Sunday, November 23


Jonathan Stevenson, of the US Naval War College, says Bam should make a soft-power initiative in Somalia a foreign policy priority (New Republic)
Soft rather than hard power should be the United States' instrument of choice on the continent, and in Somalia. So what about an audacious diplomatic American approach to Somalia? The fraught 1992-93 U.S.-led humanitarian intervention, U.S. backing for Ethiopia, and civilian casualties caused by recent American counterterrorism strikes have eroded Somali respect for the United States. But Obama's singular status as the first African American president substantially renews American diplomatic credibility with all Africans, including Somalis.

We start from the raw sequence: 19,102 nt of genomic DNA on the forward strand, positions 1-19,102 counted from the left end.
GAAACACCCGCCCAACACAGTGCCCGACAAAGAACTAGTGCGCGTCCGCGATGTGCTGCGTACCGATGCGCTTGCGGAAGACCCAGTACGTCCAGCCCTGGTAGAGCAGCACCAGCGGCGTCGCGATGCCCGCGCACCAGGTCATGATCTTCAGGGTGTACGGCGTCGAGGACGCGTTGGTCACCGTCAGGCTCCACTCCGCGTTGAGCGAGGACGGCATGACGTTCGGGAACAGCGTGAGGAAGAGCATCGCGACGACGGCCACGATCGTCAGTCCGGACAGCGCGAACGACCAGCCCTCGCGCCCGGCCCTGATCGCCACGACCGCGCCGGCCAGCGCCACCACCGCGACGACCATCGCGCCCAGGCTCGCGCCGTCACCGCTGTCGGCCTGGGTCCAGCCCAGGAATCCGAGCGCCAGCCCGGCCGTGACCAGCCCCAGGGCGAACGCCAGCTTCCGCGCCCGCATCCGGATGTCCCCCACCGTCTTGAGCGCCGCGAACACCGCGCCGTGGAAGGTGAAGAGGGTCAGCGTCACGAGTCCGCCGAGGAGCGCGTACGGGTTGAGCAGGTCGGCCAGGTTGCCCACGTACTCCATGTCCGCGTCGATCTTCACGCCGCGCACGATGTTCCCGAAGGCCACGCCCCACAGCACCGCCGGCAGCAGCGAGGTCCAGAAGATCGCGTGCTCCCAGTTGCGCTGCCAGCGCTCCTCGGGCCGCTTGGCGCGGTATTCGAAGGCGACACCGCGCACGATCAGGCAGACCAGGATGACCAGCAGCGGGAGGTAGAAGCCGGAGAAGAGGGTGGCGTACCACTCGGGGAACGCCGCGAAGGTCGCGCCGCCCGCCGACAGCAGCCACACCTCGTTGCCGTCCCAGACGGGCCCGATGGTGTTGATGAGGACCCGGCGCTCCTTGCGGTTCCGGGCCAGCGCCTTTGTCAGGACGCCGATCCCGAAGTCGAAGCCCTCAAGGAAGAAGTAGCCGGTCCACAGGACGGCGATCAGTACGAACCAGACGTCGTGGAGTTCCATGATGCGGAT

Expending political capital on such a knotty problem--over a dozen transitional governments have tried and failed over the past 17 years--might seem imprudent at first blush. But the Somalis' very recalcitrance has yielded such low expectations that very little would actually be at risk. Moreover, an earnest attempt at conflict-resolution in Somalia would enable Mr. Obama to showcase the differences between him and his predecessor.
Most important, he says the US needs to engage the Islamist militias, rather than the labeling them terrorists, lobbing missiles at them, and sending unwelcome Ethiopian troops after them. Worth a try. Not to mention that piracy off Somalia's coast reached a low point during the few months in 2006 when the Islamic Courts Union was in control of the country.

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